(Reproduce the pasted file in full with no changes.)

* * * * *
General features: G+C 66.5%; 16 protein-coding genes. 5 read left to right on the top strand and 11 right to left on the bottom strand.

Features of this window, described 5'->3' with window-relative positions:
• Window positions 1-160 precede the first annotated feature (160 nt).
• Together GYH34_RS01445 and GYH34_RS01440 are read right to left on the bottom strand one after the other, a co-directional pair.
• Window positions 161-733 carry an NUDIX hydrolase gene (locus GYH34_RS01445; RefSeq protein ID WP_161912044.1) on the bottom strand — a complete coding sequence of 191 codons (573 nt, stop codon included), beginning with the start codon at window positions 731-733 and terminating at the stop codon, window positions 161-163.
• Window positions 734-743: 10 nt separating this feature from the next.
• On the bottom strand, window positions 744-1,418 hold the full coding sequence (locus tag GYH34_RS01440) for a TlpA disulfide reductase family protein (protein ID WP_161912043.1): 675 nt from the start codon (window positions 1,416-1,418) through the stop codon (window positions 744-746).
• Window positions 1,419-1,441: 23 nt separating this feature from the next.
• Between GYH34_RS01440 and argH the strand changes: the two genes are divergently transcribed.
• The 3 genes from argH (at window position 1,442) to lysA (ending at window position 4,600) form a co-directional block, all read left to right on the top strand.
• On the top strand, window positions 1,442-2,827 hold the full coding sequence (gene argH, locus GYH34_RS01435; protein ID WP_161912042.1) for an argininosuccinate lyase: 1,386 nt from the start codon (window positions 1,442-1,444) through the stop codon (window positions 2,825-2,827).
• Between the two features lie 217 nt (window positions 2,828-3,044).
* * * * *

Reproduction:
General features: G+C 66.5%; 16 protein-coding genes. 5 read left to right on the top strand and 11 right to left on the bottom strand.

Features of this window, described 5'->3' with window-relative positions:
• Window positions 1-160 precede the first annotated feature (160 nt).
• Together GYH34_RS01445 and GYH34_RS01440 are read right to left on the bottom strand one after the other, a co-directional pair.
• Window positions 161-733 carry an NUDIX hydrolase gene (locus GYH34_RS01445; RefSeq protein ID WP_161912044.1) on the bottom strand — a complete coding sequence of 191 codons (573 nt, stop codon included), beginning with the start codon at window positions 731-733 and terminating at the stop codon, window positions 161-163.
• Window positions 734-743: 10 nt separating this feature from the next.
• On the bottom strand, window positions 744-1,418 hold the full coding sequence (locus tag GYH34_RS01440) for a TlpA disulfide reductase family protein (protein ID WP_161912043.1): 675 nt from the start codon (window positions 1,416-1,418) through the stop codon (window positions 744-746).
• Window positions 1,419-1,441: 23 nt separating this feature from the next.
• Between GYH34_RS01440 and argH the strand changes: the two genes are divergently transcribed.
• The 3 genes from argH (at window position 1,442) to lysA (ending at window position 4,600) form a co-directional block, all read left to right on the top strand.
• On the top strand, window positions 1,442-2,827 hold the full coding sequence (gene argH, locus GYH34_RS01435; protein ID WP_161912042.1) for an argininosuccinate lyase: 1,386 nt from the start codon (window positions 1,442-1,444) through the stop codon (window positions 2,825-2,827).
• Between the two features lie 217 nt (window positions 2,828-3,044).